V08N02 | 2018 | Endo in Endo | Pages 9 to 9
Alberto Consolaro, Renata Bianco Consolaro, Dario A. Oliveira Miranda, Ingrid Araújo de Oliveira
Bone dysplasia, Florid cemento-osseous dysplasia, Osteomyelitis, Bone diseases,
Florid cemento-osseous dysplasia is a sclerosing bone disease that affects the alveolar process of the jawbones. In most cases, it involves the mandible bilaterally, but may affect three and even all four quadrants. If bacteria common in the oral microbiota and in the root canals reach the bone affected by florid cemento-osseous dysplasia, this disease may very likely progress to secondary osteomyelitis and result in extensive mandibular destruction and bone loss. Patients with florid cemento-osseous dysplasia should be referred to endodontists before or after a diagnosis is made. Initial periapical – and even panoramic – radiographs may suggest the presence of chronic periapical inflammation, which may lead to a misdiagnosis and to a decision to perform an inadequate endodontic intervention in a tooth whose pulp is, in fact, still vital. After a diagnosis is made, endodontic treatments should only be performed if there is no pulp vitality. All procedures should be performed under well-controlled systemic drug protection and rigorous aseptic conditions to avoid transient bacteremias and direct bacterial contamination of the periapical and periodontal bones, which may progress to secondary osteomyelitis of the mandible.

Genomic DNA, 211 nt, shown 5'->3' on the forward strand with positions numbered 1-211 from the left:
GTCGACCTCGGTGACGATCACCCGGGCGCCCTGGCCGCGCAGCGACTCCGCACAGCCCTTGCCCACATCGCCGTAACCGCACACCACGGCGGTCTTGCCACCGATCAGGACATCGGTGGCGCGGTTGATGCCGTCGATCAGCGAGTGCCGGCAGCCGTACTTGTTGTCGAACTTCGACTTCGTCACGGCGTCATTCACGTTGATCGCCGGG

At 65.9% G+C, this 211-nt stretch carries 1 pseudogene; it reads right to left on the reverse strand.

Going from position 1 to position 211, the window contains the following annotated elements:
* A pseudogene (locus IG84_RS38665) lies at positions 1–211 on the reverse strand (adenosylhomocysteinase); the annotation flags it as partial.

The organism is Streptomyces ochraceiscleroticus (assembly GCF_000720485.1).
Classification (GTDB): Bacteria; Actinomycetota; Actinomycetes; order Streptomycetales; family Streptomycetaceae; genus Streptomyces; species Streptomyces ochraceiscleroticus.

Consolaro A, Consolaro RB, Miranda DAO, Oliveira IA. Florid cemento-osseous dysplasia: care and when to do the endodontic treatment. Dental Press Endod. 2018 May-Aug;8(2):9-17. DOI: https://doi.org/10.14436/2358-2545.8.2.009-017.end